The relationship the LAIKA rapid prototyping team had built with the company Stratasys from using their 3D printers over the years provided them with the amazing opportunity to experiment and beta testing printers before Stratasys released them to the public. Through a period of trial and error and negotiating with Stratasys to find what might suit LAIKA’s needs best, the team was able to negotiate using the hardware from Stratasys and combine software technology from a research facility in Germany to better arrive at the product they needed to get to where they wanted for this project. From what we discovered, the product has been a success, resulting in the rapid prototyping team’s ability to print over 106,000 different facial expressions for the Missing Link production.
While Chris Butler’s designs kept the set design team and the rapid prototyping design occupied, Deborah Cook’s fashion department also had to find ways to capture the Edwardian feel of the time period Missing Link was set in with each character’s individual personality and body type. Cook broke down for us during our tour the various type of stitching styles and textiles utilized during the Edwardian era like macrame and quilting, which was surprisingly used for things like crinolines and underskirts. With the fashions rapidly changing during this time period, Cook had plenty to work with. But there was also the matter of finding out what fabrics and textures would look good on screen as well.
In the case of Sir Lionel’s suit, there was quite a bit of work to be done. She explained: “We [worked] with a weaver to work out what shapes we could do to create the houndstooth that we wanted for Lionel that would give him this pinched, city look that would look very much in high contrast to the environments he was going to be in, so you would always see his history and his character and where’s he from would be very clear across the whole film. So, the colors are very important in this.” With copious amounts of color tests to ensure that one color didn’t pop out more than the other and fabric tests to make sure nothing was too reflective or buckled too much onscreen, the fashion team landed on stretchy fabrics to capture the suit in all of its glory while also taking into account the wild poses that the puppets would be placed in.
Then there was the matter of figuring out how best to accommodate Mr. Link’s heavy, avocado shaped body in the costume department. During the film, Link ends up stealing a suit in order to best fit into the environment around him. However, if one were just using a regular old sewing machine, the end results would not be as successful. Luckily, for Cook and her team, they had access to digital machines that would enable them to design a suit that would best accommodate Mr. Link’s curves and swerves while also maintaining the integrity of the suit’s pattern design.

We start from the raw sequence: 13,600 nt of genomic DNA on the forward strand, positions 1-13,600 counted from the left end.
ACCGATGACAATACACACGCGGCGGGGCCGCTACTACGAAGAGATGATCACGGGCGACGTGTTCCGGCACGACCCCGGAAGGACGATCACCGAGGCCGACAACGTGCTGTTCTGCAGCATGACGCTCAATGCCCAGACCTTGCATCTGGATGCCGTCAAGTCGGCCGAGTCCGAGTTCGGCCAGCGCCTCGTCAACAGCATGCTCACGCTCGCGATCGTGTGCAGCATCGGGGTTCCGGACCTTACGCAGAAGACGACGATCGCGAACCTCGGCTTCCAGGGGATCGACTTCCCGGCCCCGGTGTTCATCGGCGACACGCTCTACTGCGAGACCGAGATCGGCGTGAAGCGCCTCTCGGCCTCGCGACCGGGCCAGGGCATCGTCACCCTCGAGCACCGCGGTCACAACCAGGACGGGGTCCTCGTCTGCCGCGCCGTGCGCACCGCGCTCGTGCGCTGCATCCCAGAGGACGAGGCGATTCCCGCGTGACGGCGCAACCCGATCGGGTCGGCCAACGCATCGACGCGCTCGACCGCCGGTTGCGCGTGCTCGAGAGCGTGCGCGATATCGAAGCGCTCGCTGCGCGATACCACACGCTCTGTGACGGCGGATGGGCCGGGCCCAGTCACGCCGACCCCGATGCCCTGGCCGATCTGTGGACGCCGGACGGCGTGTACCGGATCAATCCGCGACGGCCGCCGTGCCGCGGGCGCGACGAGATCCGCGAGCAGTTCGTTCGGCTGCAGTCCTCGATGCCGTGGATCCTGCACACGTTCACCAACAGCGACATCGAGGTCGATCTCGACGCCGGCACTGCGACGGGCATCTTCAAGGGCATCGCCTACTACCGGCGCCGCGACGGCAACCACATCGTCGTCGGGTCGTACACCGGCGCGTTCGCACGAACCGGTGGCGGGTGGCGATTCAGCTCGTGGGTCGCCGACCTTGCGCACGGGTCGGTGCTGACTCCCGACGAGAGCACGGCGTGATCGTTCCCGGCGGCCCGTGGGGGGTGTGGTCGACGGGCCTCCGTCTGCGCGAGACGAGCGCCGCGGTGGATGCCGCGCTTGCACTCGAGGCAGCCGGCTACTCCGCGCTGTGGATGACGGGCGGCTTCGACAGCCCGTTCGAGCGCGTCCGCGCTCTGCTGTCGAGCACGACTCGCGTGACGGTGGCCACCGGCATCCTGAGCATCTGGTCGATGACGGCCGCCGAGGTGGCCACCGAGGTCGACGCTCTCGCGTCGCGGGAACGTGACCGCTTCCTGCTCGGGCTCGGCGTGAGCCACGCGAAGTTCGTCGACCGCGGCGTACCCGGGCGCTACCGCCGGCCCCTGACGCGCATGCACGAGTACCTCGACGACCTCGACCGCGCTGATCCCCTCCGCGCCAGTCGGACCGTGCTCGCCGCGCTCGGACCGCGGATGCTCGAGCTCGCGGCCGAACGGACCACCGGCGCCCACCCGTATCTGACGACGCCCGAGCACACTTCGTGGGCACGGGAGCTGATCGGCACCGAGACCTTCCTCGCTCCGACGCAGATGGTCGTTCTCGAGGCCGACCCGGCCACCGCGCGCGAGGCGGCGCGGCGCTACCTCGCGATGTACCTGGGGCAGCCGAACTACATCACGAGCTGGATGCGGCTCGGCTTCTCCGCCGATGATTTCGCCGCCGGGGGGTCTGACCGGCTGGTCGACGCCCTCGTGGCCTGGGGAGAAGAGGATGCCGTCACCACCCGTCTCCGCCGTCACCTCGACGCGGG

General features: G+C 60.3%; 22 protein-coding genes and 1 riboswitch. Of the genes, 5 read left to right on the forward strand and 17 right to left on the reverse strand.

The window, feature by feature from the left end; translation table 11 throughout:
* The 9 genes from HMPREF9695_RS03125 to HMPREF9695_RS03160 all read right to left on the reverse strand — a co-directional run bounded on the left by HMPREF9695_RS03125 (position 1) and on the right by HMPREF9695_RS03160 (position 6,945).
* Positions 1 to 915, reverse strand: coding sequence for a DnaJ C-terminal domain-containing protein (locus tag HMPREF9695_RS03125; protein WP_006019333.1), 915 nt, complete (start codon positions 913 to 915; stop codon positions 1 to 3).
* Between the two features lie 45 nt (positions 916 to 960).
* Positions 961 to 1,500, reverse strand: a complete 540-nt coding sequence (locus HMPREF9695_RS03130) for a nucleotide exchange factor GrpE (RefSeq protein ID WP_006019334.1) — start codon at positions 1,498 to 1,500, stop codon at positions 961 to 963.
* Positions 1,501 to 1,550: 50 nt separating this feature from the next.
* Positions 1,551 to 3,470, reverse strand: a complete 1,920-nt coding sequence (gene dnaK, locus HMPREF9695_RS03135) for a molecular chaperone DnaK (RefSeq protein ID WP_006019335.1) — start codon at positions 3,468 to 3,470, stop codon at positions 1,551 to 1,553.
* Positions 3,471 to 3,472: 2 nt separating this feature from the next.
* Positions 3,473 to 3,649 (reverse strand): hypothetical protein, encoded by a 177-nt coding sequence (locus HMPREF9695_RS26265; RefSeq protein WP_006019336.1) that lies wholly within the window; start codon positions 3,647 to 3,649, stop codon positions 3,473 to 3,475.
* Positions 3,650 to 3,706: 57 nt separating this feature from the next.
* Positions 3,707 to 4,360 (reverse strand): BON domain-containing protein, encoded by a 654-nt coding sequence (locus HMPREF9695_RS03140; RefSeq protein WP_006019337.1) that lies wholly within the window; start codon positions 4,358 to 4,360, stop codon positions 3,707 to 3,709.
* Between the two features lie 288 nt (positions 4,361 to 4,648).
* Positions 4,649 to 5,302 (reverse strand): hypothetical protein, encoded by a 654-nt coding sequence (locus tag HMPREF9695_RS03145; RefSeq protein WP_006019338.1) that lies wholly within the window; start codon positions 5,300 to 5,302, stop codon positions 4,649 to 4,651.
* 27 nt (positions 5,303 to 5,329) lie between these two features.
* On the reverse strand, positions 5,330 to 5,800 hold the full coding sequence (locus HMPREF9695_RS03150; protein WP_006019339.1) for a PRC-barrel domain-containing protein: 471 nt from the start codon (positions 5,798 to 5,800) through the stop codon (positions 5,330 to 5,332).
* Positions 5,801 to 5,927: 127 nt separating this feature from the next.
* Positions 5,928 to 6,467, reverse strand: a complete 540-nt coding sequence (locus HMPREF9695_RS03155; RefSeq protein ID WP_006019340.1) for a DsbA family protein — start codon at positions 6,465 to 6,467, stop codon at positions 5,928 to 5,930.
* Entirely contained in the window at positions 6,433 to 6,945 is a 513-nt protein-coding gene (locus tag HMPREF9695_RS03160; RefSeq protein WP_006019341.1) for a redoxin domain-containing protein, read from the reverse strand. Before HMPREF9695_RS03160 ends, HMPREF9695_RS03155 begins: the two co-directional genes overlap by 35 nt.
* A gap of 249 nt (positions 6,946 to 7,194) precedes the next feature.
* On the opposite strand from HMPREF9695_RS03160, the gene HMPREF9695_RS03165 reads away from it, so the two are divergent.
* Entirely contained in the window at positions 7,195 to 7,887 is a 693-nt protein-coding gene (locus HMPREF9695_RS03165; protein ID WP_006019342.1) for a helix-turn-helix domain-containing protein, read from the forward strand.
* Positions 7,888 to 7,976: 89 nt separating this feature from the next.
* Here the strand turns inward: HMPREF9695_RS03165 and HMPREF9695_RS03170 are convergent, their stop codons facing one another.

She explained: “[F]or Mr. Link’s suit, also known as Susan, you can see that we could control the warp with that by doing it with this technique as well. So, we can create the contours for Susan’s lovable curves here. You can see the pants, so we can warp it to any shape that we want. If we tried to keep that flat plaid on this body, there would be so many darts and gathers in it, it would be really lumpy and bumpy and we want it to be as smooth as possible, so we control everything we make here. [Refering to Link’s suit] This is stolen from somebody in a bar and it’s pinched on him. It’s obviously tight. Meant to look comical. You can see here all of this stretched around him. All of this is digitally machined as well. We can draw the lines over the body shape, so we can control a lot of things about the costume.”
While Chris Butler’s designs presented each individual department with their own challenges to overcome, each was able to find ways to tackle the most problematic parts and bring them to life. Whether trying to figure out ways to bring 60 locations to life in a reasonable enough time frame on screen, figuring out how to sculpt the smaller features of the brand new characters, or accommodating the clothing choices of giant avocado puppet bodies, the team at LAIKA was able to bring everything to life in beautiful fashion. And, as this writer can testify to, the end results speak for themselves.